Animal Hormones part 2

  1. largest endocrine gland
    thyroid gland

    • high rate of blood flow
    • anterior & lateral sides of trachea
  2. The thyroid follicles are lined with __ that secrete T3 & T4.
    follicular cells

    (page 32 on slides)
  3. __ regulates cell metabolism by acting as a transcription factor for many genes.
    Thyroxine
  4. The anterior pituitary secretes __, which activates the follicles to produce __.
    • thyroid-stimulating hormone (TSH);
    • thyroxine
  5. steps in releasing T3 & T4
    • 1. Paraventricular nucleus in hypothalamus releases thyrotropin-releasing hormone near the infundibulum to the portal system towards the anterior pituitary.
    • 2. The anterior pituitary then releases thyrotropin (TSH) to the bloodstream to the thyroid gland.
    • 3. TSH activates follicles to produce thyroxine (as thyroglobulin), which becomes T3 & T4 with the addition of iodine.
    • 4. This cranks up metabolism.

    If T3 & T4 get too high, negative feedback occurs, which then causes the anterior pituitary to stop releasing TSH to maintain homeostasis.
  6. Thyroxine begins as a glycoprotein, __ and becomes T3 & T4 with the addition of __
    thyroglobulin; iodine
  7. __ is a disease that results from an enlarged thyroid gland.
    Goiter
  8. Hypothyroidism (thyroxine deficiency) is the result of __. The most common cause is __ - follicle cells can't produce thyroxine.
    • low circulating thyroxine;
    • iodine deficiency
  9. Hypothyroidism results from reduced levels of __ & increased levels of __
    • T3 & T4 (reduced thyroxine);
    • thyrotropin-releasing hormone & TSH

    Reduced levels of T3 or T4 causes the hypothalamus to release more thyrotropin-releasing hormone & the anterior pituitary to release more TSH, but since thyroglobulin is still produced but not converted efficiently to T3 or T4, the thyroid still enlarges. The solution would be to consume more iodine.
  10. Hyperthyroidism (thyroxine excess) is often caused by __. __ activates __ receptors on follicle cells & increases thyroxine.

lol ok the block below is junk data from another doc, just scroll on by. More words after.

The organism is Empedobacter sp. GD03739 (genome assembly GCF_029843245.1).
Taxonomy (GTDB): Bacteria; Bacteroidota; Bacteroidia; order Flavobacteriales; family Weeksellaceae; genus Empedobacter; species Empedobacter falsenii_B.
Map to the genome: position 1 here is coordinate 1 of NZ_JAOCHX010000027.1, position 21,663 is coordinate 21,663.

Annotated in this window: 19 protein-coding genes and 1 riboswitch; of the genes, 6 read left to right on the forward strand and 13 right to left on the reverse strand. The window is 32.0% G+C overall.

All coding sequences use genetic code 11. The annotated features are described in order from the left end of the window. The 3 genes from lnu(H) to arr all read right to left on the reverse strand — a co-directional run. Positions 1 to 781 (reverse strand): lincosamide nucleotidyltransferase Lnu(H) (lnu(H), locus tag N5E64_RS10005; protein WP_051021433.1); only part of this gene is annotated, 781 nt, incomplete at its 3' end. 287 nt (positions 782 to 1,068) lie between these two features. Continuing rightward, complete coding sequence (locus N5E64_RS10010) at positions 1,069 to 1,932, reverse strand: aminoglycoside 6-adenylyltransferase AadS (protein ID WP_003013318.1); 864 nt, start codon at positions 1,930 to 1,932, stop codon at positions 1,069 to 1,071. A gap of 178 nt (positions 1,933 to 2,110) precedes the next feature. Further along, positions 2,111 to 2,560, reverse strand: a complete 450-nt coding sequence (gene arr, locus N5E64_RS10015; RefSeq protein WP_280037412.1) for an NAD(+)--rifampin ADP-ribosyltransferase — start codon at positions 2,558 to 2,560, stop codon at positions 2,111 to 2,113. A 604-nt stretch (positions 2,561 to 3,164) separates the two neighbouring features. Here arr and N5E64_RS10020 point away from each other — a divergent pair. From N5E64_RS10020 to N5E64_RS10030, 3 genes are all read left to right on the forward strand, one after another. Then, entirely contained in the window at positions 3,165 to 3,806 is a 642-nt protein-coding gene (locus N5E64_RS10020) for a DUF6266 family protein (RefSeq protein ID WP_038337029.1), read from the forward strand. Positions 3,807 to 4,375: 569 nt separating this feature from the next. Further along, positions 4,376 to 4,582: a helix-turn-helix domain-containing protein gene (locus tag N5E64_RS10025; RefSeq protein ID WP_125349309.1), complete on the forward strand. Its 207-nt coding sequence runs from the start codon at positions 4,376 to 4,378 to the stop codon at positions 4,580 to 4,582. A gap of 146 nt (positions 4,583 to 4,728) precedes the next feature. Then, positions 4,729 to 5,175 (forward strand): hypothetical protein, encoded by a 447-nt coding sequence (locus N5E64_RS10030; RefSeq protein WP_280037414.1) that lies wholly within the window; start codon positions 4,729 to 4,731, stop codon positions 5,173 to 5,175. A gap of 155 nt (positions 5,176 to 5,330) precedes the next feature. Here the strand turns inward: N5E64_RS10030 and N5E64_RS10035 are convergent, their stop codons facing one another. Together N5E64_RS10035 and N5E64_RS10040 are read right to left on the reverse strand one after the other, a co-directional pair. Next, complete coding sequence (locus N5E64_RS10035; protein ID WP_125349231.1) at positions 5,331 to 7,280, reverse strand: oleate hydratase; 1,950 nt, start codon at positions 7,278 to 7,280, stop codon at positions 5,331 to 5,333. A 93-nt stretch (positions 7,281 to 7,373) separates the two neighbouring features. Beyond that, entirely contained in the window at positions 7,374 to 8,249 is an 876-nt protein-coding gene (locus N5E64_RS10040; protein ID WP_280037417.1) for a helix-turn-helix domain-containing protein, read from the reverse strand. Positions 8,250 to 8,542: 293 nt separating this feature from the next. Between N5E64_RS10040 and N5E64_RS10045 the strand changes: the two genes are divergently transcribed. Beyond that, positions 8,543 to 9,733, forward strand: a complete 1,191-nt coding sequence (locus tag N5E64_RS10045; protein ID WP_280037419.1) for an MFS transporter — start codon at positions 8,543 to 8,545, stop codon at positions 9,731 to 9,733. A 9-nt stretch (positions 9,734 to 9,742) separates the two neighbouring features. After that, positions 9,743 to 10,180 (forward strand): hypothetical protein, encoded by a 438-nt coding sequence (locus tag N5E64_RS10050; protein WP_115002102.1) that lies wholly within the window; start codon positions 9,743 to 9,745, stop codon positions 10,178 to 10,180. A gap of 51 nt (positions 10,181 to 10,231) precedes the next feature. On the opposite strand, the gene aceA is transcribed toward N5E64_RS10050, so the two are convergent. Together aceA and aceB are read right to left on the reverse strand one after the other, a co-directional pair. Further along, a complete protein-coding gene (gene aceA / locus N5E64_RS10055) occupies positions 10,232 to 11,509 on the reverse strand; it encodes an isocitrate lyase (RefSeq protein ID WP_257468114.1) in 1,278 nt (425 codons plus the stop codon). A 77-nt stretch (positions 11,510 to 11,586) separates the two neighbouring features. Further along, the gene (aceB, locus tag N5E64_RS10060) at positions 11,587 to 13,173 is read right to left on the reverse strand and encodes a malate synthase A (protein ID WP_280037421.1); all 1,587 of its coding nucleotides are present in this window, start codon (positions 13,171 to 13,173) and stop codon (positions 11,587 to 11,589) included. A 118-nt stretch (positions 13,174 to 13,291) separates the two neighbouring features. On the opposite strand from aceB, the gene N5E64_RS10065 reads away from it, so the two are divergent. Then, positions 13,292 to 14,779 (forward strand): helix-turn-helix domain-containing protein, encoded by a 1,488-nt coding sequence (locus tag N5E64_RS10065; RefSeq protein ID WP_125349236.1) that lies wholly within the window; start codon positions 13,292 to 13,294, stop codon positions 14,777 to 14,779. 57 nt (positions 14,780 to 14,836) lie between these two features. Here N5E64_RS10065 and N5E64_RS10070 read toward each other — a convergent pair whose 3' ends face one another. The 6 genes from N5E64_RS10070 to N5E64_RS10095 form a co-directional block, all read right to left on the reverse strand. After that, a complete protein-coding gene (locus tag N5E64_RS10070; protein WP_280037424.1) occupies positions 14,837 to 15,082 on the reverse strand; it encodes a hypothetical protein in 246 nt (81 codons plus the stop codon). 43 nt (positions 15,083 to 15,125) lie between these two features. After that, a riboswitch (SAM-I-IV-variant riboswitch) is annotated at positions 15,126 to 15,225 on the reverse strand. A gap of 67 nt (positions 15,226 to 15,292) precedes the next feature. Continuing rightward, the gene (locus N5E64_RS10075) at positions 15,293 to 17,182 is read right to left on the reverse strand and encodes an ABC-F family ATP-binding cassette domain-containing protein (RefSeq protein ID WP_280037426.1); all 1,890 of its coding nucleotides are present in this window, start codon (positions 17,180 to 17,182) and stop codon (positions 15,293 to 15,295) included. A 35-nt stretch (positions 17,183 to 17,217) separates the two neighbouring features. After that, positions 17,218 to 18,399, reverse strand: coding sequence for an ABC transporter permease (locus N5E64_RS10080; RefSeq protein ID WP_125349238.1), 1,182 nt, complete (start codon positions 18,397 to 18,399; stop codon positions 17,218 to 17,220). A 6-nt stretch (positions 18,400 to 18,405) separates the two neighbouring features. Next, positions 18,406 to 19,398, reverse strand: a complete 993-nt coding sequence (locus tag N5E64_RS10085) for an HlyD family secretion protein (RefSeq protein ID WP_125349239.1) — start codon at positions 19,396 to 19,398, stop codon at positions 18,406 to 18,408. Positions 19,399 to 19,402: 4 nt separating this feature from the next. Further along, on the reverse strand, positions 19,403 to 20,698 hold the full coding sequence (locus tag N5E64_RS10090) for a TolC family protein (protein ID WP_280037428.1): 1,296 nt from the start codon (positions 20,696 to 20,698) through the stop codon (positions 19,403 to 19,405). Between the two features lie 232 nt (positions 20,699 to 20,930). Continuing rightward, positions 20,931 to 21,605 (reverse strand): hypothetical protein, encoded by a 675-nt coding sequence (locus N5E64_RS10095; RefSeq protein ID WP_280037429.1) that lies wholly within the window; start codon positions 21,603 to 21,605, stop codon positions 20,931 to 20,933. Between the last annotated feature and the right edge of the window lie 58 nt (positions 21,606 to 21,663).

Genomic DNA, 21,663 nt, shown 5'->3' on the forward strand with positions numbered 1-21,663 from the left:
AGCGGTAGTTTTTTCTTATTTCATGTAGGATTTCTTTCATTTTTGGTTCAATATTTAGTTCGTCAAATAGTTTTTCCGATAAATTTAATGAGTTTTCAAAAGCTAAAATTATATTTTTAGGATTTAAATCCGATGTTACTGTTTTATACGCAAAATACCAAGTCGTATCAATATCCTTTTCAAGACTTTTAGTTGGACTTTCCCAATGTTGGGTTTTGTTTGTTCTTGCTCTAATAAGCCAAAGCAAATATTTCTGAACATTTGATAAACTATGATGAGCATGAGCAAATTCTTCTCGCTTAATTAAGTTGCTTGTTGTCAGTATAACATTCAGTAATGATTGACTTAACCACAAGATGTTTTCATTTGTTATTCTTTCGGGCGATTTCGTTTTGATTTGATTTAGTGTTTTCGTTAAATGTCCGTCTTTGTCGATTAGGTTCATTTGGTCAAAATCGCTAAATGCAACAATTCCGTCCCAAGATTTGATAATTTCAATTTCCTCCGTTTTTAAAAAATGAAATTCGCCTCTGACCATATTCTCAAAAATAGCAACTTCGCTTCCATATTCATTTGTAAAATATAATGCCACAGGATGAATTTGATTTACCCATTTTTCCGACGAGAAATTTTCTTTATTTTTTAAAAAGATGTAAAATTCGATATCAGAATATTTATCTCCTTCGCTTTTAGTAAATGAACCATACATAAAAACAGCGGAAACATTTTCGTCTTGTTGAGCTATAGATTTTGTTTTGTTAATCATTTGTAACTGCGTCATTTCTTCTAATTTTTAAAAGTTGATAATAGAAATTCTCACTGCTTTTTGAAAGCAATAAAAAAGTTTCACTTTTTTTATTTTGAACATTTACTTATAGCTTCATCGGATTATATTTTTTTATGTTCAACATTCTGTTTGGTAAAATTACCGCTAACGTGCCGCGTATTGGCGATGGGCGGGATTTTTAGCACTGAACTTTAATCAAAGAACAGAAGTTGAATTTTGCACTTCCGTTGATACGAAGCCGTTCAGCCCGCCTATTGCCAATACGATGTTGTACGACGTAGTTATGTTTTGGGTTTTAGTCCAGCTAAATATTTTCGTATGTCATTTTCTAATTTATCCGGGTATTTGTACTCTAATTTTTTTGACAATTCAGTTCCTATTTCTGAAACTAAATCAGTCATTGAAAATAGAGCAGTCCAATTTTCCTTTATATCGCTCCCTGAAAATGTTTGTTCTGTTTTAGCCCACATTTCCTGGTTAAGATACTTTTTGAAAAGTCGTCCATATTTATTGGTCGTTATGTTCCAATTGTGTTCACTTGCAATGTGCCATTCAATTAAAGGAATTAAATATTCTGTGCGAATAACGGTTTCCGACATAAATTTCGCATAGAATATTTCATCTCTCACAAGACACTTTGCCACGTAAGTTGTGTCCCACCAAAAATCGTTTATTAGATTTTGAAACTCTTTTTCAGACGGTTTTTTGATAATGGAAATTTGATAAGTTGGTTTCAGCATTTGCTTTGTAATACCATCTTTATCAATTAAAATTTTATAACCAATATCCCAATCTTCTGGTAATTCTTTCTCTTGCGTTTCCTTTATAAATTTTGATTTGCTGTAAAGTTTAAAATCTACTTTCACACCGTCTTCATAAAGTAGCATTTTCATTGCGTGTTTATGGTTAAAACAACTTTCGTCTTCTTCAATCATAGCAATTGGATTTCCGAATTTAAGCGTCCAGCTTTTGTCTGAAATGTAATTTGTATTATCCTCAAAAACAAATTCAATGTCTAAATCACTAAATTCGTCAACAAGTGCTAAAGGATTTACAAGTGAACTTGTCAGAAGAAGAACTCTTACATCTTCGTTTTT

• autoimmune disease;
    • Antibody-binding (Effector B cells release antibodies that mimic TSH);
    • TSH
  11. Hyperthyroidism results from reduced levels of __ & increased levels of __
    • thyrotropin-releasing hormone & TSH
    • T3 & T4 (increased thyroxine)

    Antibodies mimicking TSH causes increased levels of T3 and T4.This causes the hypothalamus to stop releasing thyrotropin-releasing hormone, which causes the anterior pituitary to stop releasing TSH. Thyroid still remains stimulated by antibodies mimicking TSH and grows bigger. The solution would be to suppress the immune system.
  12. Cortisol is released from the __ layer of the adrenal cortex.
    zona fasciculata
  13. steps in releasing cortisol
    • 1. Paraventricular nucleus in hypothalamus releases corticotropin-releasing hormone near the infundibulum to the portal system towards the anterior pituitary.
    • 2. The anterior pituitary then releases corticotropin (ACTH) to the bloodstream to the adrenal cortex.
    • 3. From the zona fasciculata layer, cortisol is released.

    A negative feedback occurs after cortisol is released for the hypothlamus to stop releasing CRH & the anterior pituitary to stop releasing ACTH
  14. functions of cortisol
    • stress response (anger/fear)
    • increases blood glucose levels by inhibiting glucose uptake into muscle and fat cells
    • blocks immune system reactions
    • increases cardiac muscle contractions
Author
sophathida
ID
325751
Card Set
Animal Hormones part 2
Description
Week 6
Updated